3.2. Transfer-Matrix method
To obtain transmission and reflection characteristics of the FP structure, a transfer matrix is defined to relate the forward and backwards propagating field amplitudes in each waveguide section with length equal to the period Λ:Eq. (2) represent either the electric field (QTE case) or the magnetic field (QTM case). The total transfer matrix, Mt, which describes the relationship between the incoming and outgoing waves in the system, is found by cascading the individual transfer matrices for each section in the FP structure:
Here, A,B,C,D, represent the elements of the transfer matrix for one period of the DBR structure, which must be raised to the total number of grating periods N1, N2, in each DBR. The cavity adds an optical phase of kamLc (m = 0, 1, where 0 indicates the QTE mode and 1 indicates the QTM mode) for both forward and backward traveling waves as indicated by the middle matrix. For a lossless system and due to time reversal symmetry, allowing for the transfer matrices of both polarizations to be defined completely by the following elements :
The use of the above matrix elements can be extended to include modest losses by substituting klm = βlm – iα/2 (for l = a,b) which are the complex propagation constants for the modes in each waveguide section (note that time reversal symmetry no longer holds once this substitution is made). Using these definitions the power transmission and reflection spectra for a given geometry can be calculated by solving for the elements of Mt(λ) using equations (3)–(7). The power transmission and reflection coefficients are T = (1/M11)2 and R = (M21/M11)2, respectively, where Mjk indicates the element of the matrix Mt.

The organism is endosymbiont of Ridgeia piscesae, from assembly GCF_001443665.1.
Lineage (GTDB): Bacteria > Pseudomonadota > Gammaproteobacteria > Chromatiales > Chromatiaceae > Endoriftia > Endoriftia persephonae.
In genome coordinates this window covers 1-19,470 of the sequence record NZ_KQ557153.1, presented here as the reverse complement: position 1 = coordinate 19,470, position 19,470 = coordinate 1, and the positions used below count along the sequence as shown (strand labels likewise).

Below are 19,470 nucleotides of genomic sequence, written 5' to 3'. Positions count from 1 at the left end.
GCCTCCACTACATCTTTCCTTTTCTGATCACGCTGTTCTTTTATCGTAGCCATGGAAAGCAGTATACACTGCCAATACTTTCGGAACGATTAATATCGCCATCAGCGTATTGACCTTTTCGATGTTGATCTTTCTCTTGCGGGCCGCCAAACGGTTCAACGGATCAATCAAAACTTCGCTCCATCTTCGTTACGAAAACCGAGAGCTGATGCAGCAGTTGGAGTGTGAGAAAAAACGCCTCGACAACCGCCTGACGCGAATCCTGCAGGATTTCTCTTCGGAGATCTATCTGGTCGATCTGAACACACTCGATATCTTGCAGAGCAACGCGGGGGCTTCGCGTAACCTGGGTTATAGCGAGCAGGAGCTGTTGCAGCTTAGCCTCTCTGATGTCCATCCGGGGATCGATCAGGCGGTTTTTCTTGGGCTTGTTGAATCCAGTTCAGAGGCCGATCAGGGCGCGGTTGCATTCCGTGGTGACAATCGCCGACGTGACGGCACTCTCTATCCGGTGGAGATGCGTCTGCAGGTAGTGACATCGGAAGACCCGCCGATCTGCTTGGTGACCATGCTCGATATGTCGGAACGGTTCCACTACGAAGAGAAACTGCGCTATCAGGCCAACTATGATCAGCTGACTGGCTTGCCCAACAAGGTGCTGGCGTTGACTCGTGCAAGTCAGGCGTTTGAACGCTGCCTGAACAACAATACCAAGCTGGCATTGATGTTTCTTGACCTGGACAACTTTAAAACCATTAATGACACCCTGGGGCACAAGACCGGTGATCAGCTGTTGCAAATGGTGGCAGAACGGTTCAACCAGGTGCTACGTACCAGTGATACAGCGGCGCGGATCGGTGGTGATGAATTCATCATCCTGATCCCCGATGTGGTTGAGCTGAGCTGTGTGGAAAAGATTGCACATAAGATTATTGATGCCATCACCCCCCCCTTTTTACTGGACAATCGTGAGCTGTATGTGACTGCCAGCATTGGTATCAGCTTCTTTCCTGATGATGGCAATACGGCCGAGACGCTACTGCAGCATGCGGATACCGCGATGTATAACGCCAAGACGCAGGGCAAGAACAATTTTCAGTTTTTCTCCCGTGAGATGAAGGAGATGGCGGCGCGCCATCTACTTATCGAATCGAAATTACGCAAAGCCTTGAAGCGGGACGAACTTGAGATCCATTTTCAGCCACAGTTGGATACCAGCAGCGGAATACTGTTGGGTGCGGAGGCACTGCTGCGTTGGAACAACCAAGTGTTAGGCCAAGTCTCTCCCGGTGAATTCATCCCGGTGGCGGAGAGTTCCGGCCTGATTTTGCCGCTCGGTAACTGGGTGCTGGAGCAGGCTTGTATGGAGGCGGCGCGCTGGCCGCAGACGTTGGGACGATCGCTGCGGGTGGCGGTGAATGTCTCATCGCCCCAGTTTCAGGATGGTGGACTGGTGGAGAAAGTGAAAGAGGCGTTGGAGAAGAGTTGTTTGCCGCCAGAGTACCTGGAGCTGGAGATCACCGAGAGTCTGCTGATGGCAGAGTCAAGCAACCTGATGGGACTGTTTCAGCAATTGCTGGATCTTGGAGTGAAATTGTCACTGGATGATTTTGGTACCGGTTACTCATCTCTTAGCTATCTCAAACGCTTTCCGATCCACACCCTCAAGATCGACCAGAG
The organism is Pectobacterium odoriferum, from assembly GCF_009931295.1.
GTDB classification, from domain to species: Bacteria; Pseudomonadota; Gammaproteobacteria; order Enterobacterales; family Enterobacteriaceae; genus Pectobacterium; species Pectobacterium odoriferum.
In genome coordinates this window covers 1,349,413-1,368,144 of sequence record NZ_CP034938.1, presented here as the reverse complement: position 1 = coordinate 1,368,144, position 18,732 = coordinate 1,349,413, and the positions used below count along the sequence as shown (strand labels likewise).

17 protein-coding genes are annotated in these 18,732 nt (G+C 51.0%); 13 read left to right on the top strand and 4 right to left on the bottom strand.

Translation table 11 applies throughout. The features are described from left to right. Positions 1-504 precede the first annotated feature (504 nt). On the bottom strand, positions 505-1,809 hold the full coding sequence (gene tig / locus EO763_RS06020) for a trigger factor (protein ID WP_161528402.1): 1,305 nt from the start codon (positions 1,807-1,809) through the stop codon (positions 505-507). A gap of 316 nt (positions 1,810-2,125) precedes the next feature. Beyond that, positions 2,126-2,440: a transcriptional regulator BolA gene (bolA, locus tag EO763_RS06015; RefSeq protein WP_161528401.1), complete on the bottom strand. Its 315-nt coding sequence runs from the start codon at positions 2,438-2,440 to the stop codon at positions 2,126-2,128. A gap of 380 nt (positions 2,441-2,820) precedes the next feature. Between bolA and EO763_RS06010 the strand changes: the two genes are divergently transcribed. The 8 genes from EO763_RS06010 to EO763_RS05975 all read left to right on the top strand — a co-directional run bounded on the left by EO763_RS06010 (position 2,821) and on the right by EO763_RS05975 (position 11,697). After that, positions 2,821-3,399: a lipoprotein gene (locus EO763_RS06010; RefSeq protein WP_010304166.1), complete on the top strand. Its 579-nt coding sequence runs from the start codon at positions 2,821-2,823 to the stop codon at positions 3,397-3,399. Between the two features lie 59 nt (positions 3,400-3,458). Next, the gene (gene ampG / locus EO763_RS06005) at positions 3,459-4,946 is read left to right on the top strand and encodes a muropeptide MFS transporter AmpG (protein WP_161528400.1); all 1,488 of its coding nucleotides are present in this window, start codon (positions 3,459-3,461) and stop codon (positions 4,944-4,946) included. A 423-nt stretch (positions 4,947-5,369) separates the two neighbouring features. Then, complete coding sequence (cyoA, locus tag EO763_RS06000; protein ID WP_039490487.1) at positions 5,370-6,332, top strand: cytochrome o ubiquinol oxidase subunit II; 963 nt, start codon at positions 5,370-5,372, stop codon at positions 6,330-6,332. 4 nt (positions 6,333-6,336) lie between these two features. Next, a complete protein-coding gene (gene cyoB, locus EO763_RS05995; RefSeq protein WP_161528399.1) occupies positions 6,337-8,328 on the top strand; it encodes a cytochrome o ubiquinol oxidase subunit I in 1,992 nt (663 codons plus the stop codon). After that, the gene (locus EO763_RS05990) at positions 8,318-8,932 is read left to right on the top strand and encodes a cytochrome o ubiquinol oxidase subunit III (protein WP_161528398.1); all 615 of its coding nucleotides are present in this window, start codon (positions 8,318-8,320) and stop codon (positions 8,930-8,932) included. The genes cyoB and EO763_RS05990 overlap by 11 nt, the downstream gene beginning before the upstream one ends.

Using the TMM, the DBR reflectivity R with increasing N for h = 90 nm, λ0 = 1.55 μm, and α = 3 dB/cm (α being the modal loss coefficient, as defined previously) is calculated as shown in Fig. 3(a). The QTM mode has a higher reflectivity as compared to QTE mode with the same number of gratings due to the larger field overlap with the grating for the QTM mode, as seen in Fig. 2(a)–2(d). The spectral width of the DBR stop band, Δλgap, as a function of h is also calculated, as shown in Fig. 3(b). The results of this calculation are plotted alongside those obtained by using an analytical expression :
From Fig. 3(b) it is clear that reflection filters can be designed with bandwidths ranging from < 5 nm to > 20 nm by utilizing this type of DBR grating without the defect cavity. With the inclusion of a cavity extremely narrow linewidth transmission filters can be designed. For a short device with a total length of ≈ 80 μm and the waveguide geometry presented previously (α = 3 dB/cm, Lc = 2a, h = 90 nm, λ0 = 1.55 μm), Q = λ0/Δλ is calculated to be 2,580 for the QTM mode with N1 = N2 = 90. For a ≈ 155 μm long device, Q is increased to 161,500 for the QTM mode with N1 = N2 = 178, however, the peak transmission will fall to ≈ 50%. An innate trade-off exists between Q and the peak transmission of the cavity; higher Q requires larger N1, N2, which reduces the peak transmission in the presence of realistic propagation losses. However, higher Q could potentially be achieved without a transmission penalty by extending Lc, or by employing grating tapering for Bloch mode matching [32, 33].